Pacetti used the head as a model to restore a colossal headless statue of Asklepios erected in 1786 in the Villa Borghese gardens, which is still to be seen there today towering over the lake. A few years earlier, he probably also made a very precise copy of the present head for a life-size seated statue of a Zeus, formerly in the Borghese Collection and now in Warsaw. Pacetti’s workshop can probably be associated with the numerous plaster casts and other marble copies of the present head and bust in existence.

Drawings and paintings also attested to the fame of the head throughout the late 18th and 19th century, but its whereabouts remained unknown until it was photographed as a prop by Angus McBean in London in 1948 and 1949.

The present head is a Roman Imperial copy of a late Hellenistic bronze statue of the god, probably seated. The outlined lower lip is a direct quotation of the inlaid copper lips which would have been used on the bronze original. No other ancient Roman copies are known.

With regard to scale, hairstyle, and overall style, the so-called Giove della Valle (H. Stuart Jones, A catalogue of the ancient sculptures preserved in the public collections of Rome, vol. I: The Sculptures of the Museo Capitolino, Oxford, 1912, p. 120, no. 47, pl. 31: http://www.araldodeluca.com/root/archivio/scheda.asp?img=4121) is an apt comparison. The upswept, centrally parted hair above the forehead is reminiscent of portraits of Alexander the Great (cf. especially the Azara-type: R.R.R. Smith, Hellenistic Royal Portraits, Oxford and New York, 1988, p. 155, no. 1, pl. 1); therefore an early Hellenistic date seems appropriate for the original.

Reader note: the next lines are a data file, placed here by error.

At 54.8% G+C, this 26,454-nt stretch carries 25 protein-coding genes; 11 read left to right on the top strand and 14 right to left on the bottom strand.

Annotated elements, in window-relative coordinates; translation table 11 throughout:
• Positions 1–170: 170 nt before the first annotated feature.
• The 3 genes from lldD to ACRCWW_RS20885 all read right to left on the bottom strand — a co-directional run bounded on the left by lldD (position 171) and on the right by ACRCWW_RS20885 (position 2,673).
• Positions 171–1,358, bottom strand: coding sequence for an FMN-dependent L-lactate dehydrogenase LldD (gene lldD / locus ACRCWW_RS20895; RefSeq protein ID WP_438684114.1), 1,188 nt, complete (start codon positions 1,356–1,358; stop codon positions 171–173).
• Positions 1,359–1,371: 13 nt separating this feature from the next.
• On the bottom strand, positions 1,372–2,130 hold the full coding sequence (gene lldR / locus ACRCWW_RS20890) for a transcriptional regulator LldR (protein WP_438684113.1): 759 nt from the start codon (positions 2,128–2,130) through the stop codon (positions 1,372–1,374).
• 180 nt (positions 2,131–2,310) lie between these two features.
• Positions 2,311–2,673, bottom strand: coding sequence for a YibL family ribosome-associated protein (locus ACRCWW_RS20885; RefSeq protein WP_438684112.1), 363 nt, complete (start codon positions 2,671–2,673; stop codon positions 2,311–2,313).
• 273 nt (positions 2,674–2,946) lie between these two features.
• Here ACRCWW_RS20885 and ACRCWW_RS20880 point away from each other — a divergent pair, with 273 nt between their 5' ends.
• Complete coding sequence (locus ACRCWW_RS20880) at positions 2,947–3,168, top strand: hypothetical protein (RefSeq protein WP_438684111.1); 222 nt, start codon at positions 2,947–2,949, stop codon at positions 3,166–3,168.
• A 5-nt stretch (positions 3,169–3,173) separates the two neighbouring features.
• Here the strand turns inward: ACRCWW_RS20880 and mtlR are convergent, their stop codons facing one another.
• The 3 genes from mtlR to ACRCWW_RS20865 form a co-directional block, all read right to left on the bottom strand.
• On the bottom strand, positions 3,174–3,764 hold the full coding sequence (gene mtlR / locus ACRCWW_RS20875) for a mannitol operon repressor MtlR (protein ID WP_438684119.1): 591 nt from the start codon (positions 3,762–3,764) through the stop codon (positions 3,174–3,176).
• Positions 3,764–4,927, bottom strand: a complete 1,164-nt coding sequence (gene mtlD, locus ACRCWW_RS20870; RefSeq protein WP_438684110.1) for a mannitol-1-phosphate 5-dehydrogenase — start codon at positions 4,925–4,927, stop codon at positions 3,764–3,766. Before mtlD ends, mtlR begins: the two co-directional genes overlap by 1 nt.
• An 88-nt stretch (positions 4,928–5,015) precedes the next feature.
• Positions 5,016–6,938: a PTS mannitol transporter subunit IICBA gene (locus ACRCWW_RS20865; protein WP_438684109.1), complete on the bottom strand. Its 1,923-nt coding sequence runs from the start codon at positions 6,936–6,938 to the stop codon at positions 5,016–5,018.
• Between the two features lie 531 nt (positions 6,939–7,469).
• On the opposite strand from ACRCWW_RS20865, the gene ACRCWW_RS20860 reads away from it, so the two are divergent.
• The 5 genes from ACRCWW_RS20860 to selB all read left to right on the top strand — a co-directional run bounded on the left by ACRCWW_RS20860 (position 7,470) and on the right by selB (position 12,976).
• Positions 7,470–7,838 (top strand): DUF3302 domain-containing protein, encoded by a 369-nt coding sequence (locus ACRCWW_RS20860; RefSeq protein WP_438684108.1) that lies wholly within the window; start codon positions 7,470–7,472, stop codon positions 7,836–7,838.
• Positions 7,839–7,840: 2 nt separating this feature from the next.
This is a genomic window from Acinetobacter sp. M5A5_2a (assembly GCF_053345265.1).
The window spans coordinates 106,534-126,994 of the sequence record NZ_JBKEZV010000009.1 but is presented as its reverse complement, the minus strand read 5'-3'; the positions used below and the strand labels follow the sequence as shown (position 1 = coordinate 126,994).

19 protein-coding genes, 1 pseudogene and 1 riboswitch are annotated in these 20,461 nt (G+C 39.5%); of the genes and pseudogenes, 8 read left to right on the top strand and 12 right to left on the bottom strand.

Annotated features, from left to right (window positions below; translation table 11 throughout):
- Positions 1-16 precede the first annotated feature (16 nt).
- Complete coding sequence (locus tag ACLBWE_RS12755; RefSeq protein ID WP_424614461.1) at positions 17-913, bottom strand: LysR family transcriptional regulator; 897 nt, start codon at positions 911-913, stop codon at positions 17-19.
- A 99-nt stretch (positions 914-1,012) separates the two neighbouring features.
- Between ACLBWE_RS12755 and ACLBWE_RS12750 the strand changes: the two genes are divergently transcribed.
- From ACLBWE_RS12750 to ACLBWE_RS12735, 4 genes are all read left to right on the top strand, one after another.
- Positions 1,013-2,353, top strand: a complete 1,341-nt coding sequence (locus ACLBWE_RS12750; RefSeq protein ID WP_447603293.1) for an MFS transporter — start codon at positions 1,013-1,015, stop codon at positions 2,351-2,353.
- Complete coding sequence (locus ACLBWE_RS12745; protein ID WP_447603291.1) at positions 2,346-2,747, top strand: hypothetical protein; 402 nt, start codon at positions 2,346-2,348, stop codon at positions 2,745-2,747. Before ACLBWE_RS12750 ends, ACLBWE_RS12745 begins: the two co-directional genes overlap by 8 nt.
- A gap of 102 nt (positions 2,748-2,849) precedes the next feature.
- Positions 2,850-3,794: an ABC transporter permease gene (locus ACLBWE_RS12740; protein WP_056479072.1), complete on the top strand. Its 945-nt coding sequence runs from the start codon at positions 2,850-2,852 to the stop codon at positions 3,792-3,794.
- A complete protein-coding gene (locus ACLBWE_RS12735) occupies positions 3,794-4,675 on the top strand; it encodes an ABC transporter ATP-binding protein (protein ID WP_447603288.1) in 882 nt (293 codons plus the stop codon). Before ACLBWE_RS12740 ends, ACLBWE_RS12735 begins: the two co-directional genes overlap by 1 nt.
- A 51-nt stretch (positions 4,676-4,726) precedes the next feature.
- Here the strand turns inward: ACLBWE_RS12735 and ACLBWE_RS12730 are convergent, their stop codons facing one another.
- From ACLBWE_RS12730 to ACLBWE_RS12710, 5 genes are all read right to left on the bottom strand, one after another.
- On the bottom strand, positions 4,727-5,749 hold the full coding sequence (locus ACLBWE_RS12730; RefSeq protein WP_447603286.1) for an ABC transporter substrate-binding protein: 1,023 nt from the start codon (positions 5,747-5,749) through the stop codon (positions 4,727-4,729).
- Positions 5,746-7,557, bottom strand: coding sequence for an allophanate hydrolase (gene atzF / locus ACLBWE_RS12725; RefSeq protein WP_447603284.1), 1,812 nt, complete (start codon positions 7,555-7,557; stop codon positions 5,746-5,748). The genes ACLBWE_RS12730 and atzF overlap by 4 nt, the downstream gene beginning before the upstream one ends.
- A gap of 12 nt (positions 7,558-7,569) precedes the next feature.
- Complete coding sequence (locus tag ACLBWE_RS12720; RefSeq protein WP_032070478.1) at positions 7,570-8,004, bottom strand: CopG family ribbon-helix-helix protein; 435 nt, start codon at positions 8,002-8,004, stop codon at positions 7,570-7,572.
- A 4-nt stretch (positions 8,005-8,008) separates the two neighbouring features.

The lack of other copies forbids identification of the subject (Zeus or Asklepios?). Comparable statues, especially the Marbury Zeus in Malibu (The J. Paul Getty Museum Handbook of the Antiquities Collection, Los Angeles, 2002, pp. 150f.), make it likely that the present head belonged to a seated statue.